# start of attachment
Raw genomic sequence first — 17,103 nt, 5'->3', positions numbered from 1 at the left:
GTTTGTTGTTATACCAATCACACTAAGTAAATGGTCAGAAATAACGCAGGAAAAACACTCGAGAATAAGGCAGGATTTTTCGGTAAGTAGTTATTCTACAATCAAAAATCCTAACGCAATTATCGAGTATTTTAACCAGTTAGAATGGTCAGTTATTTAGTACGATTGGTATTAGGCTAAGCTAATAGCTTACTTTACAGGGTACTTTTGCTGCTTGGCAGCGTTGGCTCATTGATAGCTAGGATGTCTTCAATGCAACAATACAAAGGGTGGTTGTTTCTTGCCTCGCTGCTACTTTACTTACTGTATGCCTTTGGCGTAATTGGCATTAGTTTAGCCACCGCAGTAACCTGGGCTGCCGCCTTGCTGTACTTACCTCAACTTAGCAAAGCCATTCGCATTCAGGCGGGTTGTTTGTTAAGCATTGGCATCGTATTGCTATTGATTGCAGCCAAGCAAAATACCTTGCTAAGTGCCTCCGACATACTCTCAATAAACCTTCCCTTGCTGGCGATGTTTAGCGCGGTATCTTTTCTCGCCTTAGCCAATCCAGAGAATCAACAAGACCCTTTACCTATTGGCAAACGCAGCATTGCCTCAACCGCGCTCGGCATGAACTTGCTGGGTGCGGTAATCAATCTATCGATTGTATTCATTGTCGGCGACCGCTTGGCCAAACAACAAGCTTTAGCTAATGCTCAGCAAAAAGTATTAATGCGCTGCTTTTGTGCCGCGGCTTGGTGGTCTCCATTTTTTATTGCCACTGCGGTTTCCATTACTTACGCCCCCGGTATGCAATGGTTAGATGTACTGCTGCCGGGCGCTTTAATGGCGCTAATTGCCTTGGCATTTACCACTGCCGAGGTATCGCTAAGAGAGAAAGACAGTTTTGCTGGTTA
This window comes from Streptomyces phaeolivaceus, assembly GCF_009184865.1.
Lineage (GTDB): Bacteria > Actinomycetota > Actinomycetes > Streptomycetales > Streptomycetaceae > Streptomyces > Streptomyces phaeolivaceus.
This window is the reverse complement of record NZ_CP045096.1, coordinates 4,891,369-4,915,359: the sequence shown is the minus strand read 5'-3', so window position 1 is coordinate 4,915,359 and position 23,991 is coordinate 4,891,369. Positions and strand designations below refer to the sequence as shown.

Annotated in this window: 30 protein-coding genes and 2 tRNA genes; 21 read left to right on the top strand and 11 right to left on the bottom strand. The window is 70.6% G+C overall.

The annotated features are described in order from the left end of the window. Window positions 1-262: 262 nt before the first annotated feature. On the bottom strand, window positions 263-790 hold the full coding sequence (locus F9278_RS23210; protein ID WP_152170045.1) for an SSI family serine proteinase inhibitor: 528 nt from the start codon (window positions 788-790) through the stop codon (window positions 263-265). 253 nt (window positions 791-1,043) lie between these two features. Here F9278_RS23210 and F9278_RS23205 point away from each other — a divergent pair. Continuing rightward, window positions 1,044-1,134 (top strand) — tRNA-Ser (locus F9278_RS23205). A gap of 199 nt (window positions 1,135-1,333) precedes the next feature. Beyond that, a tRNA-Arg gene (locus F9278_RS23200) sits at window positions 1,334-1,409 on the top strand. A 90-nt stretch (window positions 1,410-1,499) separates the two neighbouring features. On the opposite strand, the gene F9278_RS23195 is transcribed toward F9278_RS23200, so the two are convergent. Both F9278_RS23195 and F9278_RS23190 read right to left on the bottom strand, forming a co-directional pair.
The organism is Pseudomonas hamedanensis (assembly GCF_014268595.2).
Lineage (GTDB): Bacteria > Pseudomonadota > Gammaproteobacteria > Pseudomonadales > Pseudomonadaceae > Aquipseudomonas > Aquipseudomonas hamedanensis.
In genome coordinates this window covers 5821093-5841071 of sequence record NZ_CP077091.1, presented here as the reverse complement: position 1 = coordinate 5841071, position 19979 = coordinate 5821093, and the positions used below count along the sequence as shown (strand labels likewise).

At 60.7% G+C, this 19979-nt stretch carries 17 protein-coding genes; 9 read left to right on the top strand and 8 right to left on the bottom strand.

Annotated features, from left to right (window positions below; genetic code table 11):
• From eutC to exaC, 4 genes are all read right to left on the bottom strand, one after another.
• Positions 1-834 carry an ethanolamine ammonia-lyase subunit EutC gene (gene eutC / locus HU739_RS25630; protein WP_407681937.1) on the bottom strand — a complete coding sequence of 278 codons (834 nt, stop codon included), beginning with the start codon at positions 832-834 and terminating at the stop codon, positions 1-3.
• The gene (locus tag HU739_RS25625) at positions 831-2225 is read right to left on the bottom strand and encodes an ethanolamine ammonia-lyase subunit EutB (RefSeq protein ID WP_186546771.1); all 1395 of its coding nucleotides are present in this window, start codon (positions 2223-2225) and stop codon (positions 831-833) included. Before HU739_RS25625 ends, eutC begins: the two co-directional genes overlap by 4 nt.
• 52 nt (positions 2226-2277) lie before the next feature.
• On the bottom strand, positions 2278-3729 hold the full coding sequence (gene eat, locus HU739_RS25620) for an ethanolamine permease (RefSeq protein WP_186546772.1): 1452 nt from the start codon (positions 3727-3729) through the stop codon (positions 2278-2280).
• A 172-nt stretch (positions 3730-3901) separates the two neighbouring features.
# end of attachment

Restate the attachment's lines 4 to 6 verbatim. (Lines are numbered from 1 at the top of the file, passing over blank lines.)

Lineage (GTDB): Bacteria > Actinomycetota > Actinomycetes > Streptomycetales > Streptomycetaceae > Streptomyces > Streptomyces phaeolivaceus.
This window is the reverse complement of record NZ_CP045096.1, coordinates 4,891,369-4,915,359: the sequence shown is the minus strand read 5'-3', so window position 1 is coordinate 4,915,359 and position 23,991 is coordinate 4,891,369. Positions and strand designations below refer to the sequence as shown.

Annotated in this window: 30 protein-coding genes and 2 tRNA genes; 21 read left to right on the top strand and 11 right to left on the bottom strand. The window is 70.6% G+C overall.